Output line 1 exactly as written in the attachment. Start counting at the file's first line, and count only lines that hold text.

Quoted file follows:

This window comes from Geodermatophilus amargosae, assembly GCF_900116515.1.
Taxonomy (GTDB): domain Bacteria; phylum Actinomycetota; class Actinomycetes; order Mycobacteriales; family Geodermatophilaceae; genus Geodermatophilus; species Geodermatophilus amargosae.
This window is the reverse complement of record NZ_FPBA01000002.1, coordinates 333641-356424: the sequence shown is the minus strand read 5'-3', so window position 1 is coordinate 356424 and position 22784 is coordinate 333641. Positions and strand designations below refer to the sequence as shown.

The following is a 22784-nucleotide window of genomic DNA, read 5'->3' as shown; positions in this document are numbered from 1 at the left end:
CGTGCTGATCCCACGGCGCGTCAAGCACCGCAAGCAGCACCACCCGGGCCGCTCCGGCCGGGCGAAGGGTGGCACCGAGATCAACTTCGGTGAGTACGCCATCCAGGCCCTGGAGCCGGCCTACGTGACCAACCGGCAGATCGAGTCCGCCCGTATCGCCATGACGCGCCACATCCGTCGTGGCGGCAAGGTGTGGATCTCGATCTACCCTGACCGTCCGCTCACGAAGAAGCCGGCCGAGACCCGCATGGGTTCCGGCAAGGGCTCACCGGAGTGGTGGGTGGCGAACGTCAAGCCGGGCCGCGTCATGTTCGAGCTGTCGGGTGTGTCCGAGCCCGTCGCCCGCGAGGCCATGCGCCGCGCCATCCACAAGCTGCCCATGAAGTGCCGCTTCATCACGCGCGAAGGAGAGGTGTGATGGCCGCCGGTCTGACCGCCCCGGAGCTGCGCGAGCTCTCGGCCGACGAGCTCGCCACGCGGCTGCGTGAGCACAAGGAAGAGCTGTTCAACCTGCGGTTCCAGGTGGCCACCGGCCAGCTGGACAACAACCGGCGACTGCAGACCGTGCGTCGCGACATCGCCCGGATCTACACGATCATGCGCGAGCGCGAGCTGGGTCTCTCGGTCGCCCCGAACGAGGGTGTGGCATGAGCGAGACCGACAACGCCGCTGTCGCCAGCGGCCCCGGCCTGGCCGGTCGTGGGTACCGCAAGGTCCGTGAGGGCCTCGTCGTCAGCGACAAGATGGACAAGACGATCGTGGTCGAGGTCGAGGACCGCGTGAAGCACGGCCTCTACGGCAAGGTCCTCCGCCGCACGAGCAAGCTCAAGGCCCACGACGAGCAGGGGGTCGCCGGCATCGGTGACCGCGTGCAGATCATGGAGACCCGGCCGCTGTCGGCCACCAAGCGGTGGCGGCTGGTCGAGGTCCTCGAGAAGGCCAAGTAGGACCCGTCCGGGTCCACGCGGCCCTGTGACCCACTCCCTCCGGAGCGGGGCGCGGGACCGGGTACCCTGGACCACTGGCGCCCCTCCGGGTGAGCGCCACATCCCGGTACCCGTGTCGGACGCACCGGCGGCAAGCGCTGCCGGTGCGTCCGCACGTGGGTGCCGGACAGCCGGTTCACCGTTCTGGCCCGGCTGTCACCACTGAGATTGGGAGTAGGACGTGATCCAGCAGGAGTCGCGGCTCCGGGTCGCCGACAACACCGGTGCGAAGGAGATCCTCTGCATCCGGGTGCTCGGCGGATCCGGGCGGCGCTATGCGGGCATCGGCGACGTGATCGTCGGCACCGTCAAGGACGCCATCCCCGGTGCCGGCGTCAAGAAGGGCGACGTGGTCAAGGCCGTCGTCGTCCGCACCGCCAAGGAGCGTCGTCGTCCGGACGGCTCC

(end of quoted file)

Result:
This window comes from Geodermatophilus amargosae, assembly GCF_900116515.1.